When I decided to become a race car driver, I knew that I wanted to make a difference and be known as a man and driver who stands for something. In 2006, I met a little boy named Sammy Harley who taught me about having HoPE.
My mom is a pediatric nurse, and Sammy was one of her special patients. Sammy was born in 2003 with a condition called Holoprosencephaly (HPE). HPE is the most common malformation of the brain in a developing fetus, and because it occurs between day 17-21 of fetal development, the pregnancy often ends in early miscarriage. Current studies indicate that only 3% of all fetuses with HPE survive to delivery, and a vast majority of these infants do not survive past the first 6 months of life. My buddy, Sammy, survived these odds.
After meeting Sammy and being touched by the heartwarming stories of other children with HPE, I offered my race car as a vehicle for helping to raise awareness and inspire HoPE. Along with a few friends who also had children born with HPE, Sammy’s mother Leslie Harley helped form Families for HoPE, Inc., a nonprofit organization that serves families and children diagnosed with HPE.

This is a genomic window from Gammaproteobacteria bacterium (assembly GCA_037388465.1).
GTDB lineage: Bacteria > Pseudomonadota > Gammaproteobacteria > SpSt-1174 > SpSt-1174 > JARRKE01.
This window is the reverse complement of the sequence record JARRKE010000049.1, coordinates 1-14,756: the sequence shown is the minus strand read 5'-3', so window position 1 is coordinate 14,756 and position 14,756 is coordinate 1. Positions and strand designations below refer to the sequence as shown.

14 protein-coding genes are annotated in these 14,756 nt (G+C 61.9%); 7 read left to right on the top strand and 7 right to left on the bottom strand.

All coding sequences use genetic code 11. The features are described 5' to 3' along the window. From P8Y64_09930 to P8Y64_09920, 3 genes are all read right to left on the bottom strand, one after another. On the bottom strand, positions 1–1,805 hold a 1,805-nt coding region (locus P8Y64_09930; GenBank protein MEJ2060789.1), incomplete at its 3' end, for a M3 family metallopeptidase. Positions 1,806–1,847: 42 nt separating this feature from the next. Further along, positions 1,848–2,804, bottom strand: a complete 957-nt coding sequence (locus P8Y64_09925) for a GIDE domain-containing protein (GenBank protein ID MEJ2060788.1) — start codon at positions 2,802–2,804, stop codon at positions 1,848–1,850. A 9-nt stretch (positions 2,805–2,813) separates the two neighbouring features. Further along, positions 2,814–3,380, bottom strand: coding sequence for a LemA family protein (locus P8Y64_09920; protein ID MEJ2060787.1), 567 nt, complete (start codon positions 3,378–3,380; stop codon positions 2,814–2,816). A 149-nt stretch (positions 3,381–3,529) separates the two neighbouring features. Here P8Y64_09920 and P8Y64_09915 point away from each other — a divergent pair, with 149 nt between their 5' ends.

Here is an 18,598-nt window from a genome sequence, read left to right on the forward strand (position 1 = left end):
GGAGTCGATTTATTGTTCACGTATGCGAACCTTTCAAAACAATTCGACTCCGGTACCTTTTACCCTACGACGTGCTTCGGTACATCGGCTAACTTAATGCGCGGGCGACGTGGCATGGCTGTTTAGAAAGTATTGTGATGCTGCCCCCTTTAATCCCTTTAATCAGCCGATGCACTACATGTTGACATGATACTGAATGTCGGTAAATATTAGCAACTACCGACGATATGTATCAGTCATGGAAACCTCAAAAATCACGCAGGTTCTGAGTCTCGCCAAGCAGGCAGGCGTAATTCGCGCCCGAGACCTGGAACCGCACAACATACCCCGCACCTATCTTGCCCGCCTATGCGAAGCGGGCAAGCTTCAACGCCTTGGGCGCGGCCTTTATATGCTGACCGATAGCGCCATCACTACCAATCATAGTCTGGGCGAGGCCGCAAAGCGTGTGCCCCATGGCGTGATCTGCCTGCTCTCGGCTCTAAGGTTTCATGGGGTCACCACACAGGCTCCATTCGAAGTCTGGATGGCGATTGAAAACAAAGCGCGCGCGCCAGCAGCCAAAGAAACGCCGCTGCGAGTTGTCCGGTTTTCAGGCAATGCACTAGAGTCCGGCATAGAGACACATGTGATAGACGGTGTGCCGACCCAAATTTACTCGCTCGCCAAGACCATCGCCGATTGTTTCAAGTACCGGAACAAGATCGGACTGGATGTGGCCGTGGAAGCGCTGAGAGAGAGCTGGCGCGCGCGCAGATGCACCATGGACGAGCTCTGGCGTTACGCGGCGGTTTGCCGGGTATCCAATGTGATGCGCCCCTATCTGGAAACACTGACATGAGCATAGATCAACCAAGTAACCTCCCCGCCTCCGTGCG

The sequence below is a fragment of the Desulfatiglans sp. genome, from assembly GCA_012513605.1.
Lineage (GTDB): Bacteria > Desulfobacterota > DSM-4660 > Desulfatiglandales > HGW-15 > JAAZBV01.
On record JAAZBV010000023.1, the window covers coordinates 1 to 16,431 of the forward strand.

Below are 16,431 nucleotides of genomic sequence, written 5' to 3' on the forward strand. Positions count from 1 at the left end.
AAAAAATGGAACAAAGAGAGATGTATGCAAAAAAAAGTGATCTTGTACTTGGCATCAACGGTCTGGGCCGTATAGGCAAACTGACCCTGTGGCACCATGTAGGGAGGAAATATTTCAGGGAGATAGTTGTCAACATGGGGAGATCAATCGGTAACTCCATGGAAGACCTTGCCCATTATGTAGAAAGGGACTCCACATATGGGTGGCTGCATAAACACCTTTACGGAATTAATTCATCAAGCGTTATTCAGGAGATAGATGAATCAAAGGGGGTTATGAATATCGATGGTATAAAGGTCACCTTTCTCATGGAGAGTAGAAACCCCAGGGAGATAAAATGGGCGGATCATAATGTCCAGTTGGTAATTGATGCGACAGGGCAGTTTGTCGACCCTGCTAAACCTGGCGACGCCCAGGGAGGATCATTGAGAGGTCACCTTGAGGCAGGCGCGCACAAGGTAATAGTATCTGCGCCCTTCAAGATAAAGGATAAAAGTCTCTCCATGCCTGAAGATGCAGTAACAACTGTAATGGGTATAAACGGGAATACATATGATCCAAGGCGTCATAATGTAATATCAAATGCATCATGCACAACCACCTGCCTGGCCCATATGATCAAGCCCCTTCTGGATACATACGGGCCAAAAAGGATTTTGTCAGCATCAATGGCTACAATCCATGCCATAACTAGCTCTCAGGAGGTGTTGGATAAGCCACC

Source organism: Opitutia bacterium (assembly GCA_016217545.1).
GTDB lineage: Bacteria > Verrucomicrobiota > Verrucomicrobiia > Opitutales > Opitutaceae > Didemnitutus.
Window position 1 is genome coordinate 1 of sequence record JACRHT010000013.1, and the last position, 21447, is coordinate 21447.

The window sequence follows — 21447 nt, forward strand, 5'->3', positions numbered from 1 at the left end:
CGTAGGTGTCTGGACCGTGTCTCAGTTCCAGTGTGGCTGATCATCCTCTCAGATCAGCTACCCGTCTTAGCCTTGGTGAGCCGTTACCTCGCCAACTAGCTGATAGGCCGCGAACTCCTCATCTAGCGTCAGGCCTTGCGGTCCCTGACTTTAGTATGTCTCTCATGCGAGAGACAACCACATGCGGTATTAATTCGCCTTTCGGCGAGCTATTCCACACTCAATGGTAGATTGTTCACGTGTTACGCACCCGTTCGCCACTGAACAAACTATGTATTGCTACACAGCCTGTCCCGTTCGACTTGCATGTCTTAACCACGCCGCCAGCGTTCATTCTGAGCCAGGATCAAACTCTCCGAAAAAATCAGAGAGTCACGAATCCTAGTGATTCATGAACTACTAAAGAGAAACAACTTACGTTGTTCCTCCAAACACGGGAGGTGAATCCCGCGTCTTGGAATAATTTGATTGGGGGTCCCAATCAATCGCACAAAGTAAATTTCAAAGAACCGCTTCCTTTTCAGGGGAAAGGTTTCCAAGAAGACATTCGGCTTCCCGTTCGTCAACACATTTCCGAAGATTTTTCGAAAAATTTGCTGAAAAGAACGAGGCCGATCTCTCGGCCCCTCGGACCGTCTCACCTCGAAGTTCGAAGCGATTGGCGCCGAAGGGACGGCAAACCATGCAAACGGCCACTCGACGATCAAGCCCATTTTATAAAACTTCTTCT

In the six years since my partnership with Families for HoPE began, I have had the privilege to meet many families and children with HPE through my participation at conferences, fundraisers, and awareness events. To quote a popular saying in the HPE world, “A diagnosis of HPE is heartbreaking, and the statistics on HPE are devastating; however, the courage and determination of infants and children with HPE and their families are truly inspiring.”